(Until recently known as Polyporus squamosus)
AKA Pheasant mushroom, Pheasant back
- Edibility – 1/5 – young succulent specimens only – you really need to catch them early before before they get tough and indigestible. That normally means before the brackets are more than about 6cm across. Be on the ball from the start of May because they grow really fast! If you can catch them in their youthful prime, and cook them correctly, I’d rate them up to 3/5.
- Identification – 4/5 – Cream to ochre brackets up to 70cm diameter with concentric brown fibrous scales on top, not dissimilar to the plumage on some game birds, broad (1-3mm) pores below. Partial stem.
- Ecological role – Parasitic and saprophytic on broad leaved trees, part of nature’s recycling process. Home, nursery and food to some fungal gnats.
- Considerate Harvesting – These are extremely beautiful mushrooms, often better to admire than to eat. Leave some for others (including invertebrates) to admire/use, and to spread their spores, and further help with renewing woodlands
- Distribution – 4/5 – Common and easy to spot.
- Season – April – August
- Habitat – growing as a parasite on dead and dying deciduous trees, especially elm, beech and sycamore.
I have harshly rated this beautiful fungi for edibility due to the difficulty of catching it in its youthful prime. If you do find a young ‘un, consider it a potential 2 or even 3/5, so long as you slice it thinly before searing quick and hot in a mixture of butter and oil. I’ve never had any joy with any over 8cm diameter. Even babies can be pretty tough tough and hard to digest, especially when slow cooked. If you do miss the small ones, just stand back and enjoy the beautiful colours, textures and shapes of these woodland sculptures! When they grow on fallen trees, I can easily imagine them as seats for arboreal sprites…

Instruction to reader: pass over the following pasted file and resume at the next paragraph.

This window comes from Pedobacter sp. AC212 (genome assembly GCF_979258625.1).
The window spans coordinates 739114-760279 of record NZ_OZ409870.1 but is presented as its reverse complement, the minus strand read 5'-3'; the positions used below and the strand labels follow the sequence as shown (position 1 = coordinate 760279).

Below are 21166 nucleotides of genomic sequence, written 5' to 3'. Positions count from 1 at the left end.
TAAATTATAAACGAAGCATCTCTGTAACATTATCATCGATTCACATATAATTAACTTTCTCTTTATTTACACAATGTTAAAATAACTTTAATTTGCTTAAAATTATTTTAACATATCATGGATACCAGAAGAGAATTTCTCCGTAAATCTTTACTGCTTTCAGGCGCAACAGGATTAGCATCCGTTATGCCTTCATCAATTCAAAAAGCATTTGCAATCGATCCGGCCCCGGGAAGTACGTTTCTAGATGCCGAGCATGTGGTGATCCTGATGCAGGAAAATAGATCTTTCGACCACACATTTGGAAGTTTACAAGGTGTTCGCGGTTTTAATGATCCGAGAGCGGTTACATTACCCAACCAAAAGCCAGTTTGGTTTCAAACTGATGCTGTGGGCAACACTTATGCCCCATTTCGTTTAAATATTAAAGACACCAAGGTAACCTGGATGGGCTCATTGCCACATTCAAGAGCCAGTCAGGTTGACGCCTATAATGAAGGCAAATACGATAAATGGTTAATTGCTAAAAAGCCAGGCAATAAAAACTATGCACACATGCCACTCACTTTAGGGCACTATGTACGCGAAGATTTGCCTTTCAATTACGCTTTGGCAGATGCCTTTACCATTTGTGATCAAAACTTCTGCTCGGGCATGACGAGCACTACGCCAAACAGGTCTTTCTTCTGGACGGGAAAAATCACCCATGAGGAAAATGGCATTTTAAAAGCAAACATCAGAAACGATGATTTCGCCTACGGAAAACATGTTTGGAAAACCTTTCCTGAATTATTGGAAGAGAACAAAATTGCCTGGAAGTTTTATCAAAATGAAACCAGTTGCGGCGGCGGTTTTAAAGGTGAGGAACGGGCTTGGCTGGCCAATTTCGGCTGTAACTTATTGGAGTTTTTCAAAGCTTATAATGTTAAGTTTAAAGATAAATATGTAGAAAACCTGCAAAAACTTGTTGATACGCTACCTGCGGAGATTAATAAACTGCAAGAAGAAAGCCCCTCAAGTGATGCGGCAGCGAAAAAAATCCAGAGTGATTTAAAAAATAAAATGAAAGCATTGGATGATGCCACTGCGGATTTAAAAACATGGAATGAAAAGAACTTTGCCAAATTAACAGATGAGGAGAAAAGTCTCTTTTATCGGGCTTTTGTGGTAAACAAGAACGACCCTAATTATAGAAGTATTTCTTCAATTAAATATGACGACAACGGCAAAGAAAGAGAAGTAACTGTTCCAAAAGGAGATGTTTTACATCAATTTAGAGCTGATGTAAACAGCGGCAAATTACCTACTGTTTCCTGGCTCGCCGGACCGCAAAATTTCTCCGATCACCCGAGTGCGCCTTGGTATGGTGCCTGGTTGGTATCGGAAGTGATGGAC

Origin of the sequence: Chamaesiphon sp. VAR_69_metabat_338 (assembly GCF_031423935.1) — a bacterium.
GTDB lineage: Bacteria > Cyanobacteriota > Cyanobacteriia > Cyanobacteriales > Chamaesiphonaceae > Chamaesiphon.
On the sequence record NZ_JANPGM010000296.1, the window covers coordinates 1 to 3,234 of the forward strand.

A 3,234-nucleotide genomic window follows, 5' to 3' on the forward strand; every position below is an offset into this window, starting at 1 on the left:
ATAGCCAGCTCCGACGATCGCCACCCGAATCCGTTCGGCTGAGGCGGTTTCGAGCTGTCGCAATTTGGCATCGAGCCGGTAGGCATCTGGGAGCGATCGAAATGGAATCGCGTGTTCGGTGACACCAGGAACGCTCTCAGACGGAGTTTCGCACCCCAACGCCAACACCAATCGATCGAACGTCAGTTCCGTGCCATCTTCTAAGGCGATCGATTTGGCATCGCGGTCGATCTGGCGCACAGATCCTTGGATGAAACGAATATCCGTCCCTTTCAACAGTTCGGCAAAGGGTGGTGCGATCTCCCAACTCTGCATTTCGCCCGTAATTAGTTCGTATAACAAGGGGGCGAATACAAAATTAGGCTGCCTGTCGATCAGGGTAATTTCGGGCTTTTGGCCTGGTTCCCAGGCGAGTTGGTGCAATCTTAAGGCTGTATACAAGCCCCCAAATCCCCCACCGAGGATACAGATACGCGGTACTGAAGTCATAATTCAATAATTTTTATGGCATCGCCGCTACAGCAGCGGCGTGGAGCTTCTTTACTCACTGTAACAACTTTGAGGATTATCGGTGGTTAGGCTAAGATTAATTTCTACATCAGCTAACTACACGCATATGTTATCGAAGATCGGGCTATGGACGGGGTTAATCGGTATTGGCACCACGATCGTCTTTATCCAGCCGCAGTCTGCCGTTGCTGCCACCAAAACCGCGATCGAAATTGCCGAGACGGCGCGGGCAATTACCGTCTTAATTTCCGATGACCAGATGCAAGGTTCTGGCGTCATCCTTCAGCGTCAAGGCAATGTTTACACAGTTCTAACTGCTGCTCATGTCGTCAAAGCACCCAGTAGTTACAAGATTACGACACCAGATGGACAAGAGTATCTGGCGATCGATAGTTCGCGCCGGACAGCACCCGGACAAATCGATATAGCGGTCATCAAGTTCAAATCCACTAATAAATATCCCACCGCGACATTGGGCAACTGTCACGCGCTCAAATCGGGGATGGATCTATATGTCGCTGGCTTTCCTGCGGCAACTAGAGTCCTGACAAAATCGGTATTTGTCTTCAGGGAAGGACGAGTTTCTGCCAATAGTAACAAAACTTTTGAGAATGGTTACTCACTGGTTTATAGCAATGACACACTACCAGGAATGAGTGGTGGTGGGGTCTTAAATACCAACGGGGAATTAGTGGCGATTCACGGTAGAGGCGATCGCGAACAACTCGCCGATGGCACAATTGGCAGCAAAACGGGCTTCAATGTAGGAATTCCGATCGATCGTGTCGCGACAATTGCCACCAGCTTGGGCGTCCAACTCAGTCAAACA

Also, have a smell of the pores. They remind me very strongly of watermelon! Alas, I have never quite managed to extract this flavour in useable form.
Finely chopping then mixing with 15% by weight of sea salt then leaving to ferment for 3 months makes a passable garum (umami-heavy seasoning/sauce, in the manner of nam pla or fish sauce) after straining. For more information on how to do this, see my post on razor clams, and making fish garum. The garum technique can be a bit hit-and-miss, but this simpler technique below is consistently good:
Can you spot the still-edible tot in this picture?
Dryad’s saddles can be really prolific on some trees…